Hurricane Dennis pounds Cuba

At least 15 dead as storm bears down on Keys

Fla. Panhandle possible target

July 09, 2005|By Wes Smith and Jason Garcia | Wes Smith and Jason Garcia,ORLANDO SENTINEL

ORLANDO, Fla. - Hurricane Dennis pounded Cuba yesterday with 135 mph winds, killing at least 10 people, as it barreled northwest toward the Florida Keys and the Gulf Coast.

Tens of thousands of tourists and residents fled Key West and the Panhandle, as Floridians who endured four hurricanes last year braced for one of the mightiest storms ever to strike so early.

"Everybody's just so worn out," said Kris Lalumiere, a 57-year-old retiree who was buying extra dog food at a grocery store in Gulf Breeze, near Pensacola. "I mean, how many of these can we take?"

Forecasters expected Dennis, after emerging from Cuba, to weaken slightly today but to bulk up again and maintain at least Category 3 strength as it heads into warmer Gulf of Mexico waters.

Then, Dennis will pick another target, making landfall somewhere between Louisiana and Florida's Panhandle tomorrow afternoon.

Steered by a high

Exactly where will depend largely on the ridge of high pressure that has been steering Dennis all along. As the storm parallels Florida's West Coast today, it should skirt the western fringe of the high, turning Dennis more northward.

Just when that happens will determine Florida's fate, especially the Panhandle's.

"It's all in the timing," said meteorologist Jim Lushine at the National Hurricane Center west of Miami. "The high can shift back and forth, so where it is will determine how close Dennis will get to the state. With any luck, the ridge will build further in the Gulf, and Dennis would miss Florida altogether."

Even that, though, would not spare Pensacola, still recovering from last year's devastating Hurricane Ivan. As Ivan showed, even if Dennis plows into Louisiana or Mobile Bay, Pensacola will be sitting on the storm's worst side.

"It's going to be hard at this point to avoid the Panhandle not having significant impacts no matter where it goes," said Ben Nelson, the state meteorologist.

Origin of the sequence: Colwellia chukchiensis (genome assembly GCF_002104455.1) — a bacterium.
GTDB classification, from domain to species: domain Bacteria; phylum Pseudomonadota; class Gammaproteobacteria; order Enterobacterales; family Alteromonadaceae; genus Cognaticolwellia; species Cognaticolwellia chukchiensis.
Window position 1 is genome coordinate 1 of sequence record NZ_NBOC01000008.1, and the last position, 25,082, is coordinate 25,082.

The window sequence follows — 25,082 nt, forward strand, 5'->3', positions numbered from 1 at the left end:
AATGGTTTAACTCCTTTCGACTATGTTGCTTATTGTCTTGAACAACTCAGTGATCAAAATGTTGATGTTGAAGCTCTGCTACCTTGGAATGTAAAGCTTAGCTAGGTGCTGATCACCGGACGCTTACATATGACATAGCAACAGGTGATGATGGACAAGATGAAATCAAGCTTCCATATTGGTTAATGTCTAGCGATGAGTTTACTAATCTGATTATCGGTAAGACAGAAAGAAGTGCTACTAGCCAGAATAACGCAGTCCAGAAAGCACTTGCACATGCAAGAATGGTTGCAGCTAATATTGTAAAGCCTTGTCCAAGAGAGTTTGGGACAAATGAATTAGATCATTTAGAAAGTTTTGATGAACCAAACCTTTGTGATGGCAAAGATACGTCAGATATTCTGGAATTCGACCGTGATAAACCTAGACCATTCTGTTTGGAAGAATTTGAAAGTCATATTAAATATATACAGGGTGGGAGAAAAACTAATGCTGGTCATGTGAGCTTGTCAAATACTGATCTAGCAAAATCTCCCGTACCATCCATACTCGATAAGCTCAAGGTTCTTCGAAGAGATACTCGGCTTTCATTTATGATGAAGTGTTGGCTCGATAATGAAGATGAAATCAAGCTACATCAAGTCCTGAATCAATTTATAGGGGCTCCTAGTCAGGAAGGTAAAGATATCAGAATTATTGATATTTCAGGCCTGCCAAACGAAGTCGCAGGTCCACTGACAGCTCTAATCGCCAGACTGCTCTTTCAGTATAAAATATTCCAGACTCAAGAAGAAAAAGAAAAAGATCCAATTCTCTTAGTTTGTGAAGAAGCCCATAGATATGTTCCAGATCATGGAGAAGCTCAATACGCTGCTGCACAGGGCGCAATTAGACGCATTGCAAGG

If Dennis follows the hurricane center's track, Dennis' core was expected to pass about 70 miles southwest of Key West about 2 a.m. today. That would keep most of the severe hurricane-force winds west of Key West.

Still, weather officials anticipate severe weather conditions for the lower Keys and Key West, with sustained winds at or near minimal hurricane strength.

Nelson also said he expects a 4- to 7-foot surge along the state's west coast, similar to that created by Hurricane Charley last August. The storm could drop as much as 8 inches of rain in some areas where waterways are already swollen to flood stage levels, he warned.

In Cuba, strong winds and surf buffeted the U.S. detention camp for terrorism suspects at Guantanamo Bay, on the island's eastern end, where a guard tower was washed into the sea. There were no reports of casualties.

`Diabolical force'

"It's arrived, with all its diabolical force," President Fidel Castro said on state television. He said there were 10 deaths in southeastern Cuba but did not provide details. An additional five died in Haiti, bringing the storm's overall death toll to 15.

State officials said yesterday that nearly 10,000 Florida National Guard troops are available to help if called on - nearly double what was available to help with last year's hurricanes.

Florida Gov. Jeb Bush returned to Tallahassee two days early from his annual vacation in Kennebunkport, Maine, to deal with the threat of the storm.

In the Keys, meanwhile, about 45,000 tourists, mobile home dwellers and residents living in the southern part of the island chain were under orders to evacuate. In Key West, normally busy shops were covered with plywood as crews trimmed tree branches near power lines to limit the unavoidable outages that will come.

Not everyone left.

David and Linda Keeley, of Peterborough, England, were among about a dozen people drinking beer and eating at Sloppy Joe's bar in Key West.

"We've never been in a hurricane before, or even near one," said David Keeley, 57. They planned to return to their hotel, "lock the door, pull the blinds and hope for the best."

The Orlando Sentinel is a Tribune Publishing newspaper.

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